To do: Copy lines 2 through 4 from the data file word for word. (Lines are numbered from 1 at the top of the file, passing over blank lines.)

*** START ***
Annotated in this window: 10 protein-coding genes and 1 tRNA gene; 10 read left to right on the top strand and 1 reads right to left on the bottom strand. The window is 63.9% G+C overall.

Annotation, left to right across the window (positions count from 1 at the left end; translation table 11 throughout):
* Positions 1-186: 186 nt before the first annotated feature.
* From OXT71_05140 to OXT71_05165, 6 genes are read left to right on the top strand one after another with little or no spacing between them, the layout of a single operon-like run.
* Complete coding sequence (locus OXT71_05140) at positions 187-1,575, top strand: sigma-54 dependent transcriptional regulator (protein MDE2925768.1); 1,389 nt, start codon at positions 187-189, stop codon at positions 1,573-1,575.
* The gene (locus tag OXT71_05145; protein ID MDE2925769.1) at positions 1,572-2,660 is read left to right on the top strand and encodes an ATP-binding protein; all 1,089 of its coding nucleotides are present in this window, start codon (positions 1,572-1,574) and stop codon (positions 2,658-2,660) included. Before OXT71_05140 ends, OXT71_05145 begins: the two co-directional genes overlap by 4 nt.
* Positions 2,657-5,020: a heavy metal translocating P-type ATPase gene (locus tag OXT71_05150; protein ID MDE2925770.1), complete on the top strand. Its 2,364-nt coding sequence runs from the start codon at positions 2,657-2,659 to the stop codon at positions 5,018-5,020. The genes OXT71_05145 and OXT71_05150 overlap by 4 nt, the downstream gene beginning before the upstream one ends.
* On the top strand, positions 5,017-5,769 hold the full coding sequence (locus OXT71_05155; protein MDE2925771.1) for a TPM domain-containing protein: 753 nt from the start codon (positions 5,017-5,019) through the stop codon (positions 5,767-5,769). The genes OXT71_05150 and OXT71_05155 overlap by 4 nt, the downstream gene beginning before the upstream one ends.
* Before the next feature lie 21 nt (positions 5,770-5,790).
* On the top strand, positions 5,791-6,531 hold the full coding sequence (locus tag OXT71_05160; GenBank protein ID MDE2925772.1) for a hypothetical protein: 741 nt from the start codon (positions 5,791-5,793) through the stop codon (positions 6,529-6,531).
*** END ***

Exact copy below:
Annotation, left to right across the window (positions count from 1 at the left end; translation table 11 throughout):
* Positions 1-186: 186 nt before the first annotated feature.
* From OXT71_05140 to OXT71_05165, 6 genes are read left to right on the top strand one after another with little or no spacing between them, the layout of a single operon-like run.